Even with current distance education, student journalists at Temple University have been able to publish about the impor...
05/12/2020
Don’t ignore history: Holocaust education is essential

Even with current distance education, student journalists at Temple University have been able to publish about the important work of Holocaust education. Featuring an interview with one of our survivor speakers, Mr. David Tuck.

With this year marking the 75th anniversary of the liberation of concentration camps in Europe, it is vital that all U.S. states mandate Holocaust education.

05/08/2020
Keystone State Boychoir

Join the Keystone State Boychoir and New Jersey Boychoir TONIGHT for a special concert commemorating the 75th Anniversary of the liberation of Terezín Concentration Camp.

They will be streaming LIVE through their page (https://www.facebook.com/cychoirs/) starting at 7:00PM

Under the direction of Music Directors Joseph P. Fitzmartin and Steven M. Fisher, Keystone State Boychoir (KSB) consists of 200 boys and young men between the ages of eight and 18. KSB channels the boundless energy of boys into enthralling music making.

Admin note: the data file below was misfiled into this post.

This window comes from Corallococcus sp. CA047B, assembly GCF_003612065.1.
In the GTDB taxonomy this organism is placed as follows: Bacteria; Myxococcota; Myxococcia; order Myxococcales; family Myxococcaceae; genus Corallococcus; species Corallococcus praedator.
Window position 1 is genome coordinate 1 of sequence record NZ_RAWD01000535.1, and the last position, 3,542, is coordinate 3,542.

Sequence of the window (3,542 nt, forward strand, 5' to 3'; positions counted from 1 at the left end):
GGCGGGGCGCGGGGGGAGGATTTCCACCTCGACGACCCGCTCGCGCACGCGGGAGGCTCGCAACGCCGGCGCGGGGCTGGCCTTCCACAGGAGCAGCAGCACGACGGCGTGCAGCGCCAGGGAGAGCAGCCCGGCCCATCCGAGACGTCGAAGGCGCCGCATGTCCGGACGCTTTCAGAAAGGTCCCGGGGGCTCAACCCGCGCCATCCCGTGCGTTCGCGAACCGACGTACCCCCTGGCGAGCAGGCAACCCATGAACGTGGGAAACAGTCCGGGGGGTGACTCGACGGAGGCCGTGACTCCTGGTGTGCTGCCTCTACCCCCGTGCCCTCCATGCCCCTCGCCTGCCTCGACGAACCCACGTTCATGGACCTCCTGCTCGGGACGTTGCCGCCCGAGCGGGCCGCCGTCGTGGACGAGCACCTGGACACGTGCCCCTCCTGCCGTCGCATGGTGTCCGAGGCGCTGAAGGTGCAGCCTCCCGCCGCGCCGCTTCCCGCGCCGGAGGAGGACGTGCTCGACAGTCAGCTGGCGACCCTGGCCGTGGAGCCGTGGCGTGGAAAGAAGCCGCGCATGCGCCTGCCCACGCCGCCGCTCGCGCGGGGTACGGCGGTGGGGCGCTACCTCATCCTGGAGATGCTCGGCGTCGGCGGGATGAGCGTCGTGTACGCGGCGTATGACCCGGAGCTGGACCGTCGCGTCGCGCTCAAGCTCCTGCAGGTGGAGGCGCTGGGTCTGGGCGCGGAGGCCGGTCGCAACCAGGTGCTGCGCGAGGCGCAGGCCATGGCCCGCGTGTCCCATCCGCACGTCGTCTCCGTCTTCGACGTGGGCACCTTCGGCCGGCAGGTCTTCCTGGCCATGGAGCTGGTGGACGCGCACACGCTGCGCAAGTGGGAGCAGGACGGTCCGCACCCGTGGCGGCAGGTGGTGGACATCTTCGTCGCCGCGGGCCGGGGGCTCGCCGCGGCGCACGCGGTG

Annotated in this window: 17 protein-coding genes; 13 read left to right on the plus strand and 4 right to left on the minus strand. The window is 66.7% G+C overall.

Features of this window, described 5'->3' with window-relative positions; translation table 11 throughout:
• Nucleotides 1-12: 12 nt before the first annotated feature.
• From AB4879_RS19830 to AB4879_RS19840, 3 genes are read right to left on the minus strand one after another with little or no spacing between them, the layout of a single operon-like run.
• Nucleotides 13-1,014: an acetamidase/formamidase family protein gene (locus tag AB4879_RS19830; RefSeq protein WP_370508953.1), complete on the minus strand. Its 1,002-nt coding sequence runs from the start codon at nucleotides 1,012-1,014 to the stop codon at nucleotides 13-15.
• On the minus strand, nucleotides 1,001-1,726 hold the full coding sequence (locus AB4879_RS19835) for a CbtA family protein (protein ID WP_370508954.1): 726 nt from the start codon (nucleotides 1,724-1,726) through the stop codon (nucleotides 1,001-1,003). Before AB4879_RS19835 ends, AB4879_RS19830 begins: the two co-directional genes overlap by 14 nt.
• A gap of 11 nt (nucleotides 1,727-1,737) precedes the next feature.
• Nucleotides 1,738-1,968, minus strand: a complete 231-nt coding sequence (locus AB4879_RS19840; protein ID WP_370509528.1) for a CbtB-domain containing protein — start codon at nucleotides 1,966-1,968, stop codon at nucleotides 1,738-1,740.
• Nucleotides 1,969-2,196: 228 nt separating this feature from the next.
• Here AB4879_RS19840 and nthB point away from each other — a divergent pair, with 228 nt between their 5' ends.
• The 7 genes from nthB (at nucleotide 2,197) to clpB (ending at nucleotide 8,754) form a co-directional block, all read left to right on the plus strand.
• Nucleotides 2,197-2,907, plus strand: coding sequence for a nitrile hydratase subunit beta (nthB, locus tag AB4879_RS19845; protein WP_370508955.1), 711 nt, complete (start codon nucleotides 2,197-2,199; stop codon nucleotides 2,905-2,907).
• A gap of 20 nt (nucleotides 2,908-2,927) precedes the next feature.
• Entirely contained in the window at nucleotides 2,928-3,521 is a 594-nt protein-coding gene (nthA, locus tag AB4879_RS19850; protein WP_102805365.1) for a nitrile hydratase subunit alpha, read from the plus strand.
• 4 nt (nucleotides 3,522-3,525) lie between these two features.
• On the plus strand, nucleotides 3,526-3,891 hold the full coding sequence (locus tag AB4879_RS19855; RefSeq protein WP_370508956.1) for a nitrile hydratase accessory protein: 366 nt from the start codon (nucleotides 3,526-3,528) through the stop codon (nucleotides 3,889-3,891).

05/07/2020
Gunter Hauer

Happy 101st Birthday to Gunter Hauer!

Today we honor Gunter's tireless efforts to share his story and educate students about the dangers of racism and intolerance.

Gunter's testimony is documented in HAMEC's legacy library:

Produced by Flim Films LLC and The Holocaust Awareness Museum and Education Center Gunter Hauer's Legacy documentary is one of a 13-part series of Holocaust…

Thank you for your support on #GivingTuesdayNowThanks to your generosity and support, we surpassed our $2500 goal and ra...
05/06/2020

Thank you for your support on #GivingTuesdayNow

Thanks to your generosity and support, we surpassed our $2500 goal and raised $2801 during Tuesday's global day of giving!

We wish to extend our gratitude to everyone who was able to participate in our programming or donate on #GivingTuesdayNow. As we move forward through a changing world, we appreciate your support of our virtual and remote programming to bring Holocaust education to classrooms in the United States and around the world.

Your contributions will ensure we will continue to:

educate thousands of students about the consequences of hatred, racism, and bigotry in the Philadelphia area and around the world through Microsoft's Skype in the Classroom.

innovate new ways in which we can engage our community

guarantee the experiences of our network of Holocaust Survivors, Liberators, Resistors are not forgotten.

Thank YOU for partnering with us in this crucial work! We could not do it without your support.

Chuck Feldman
President

05/05/2020

Thank you again for all your generosity during #GivingTuesdayNow!

HAMEC has raised $1,902 of our $2500 goal. With your support, we will be able to move forward with providing more quality virtual educational programming, like our recent Yom HaShoah public event with speaker Ruth Hartz:

05/05/2020
Manya Frydman Perel Holocaust Survivor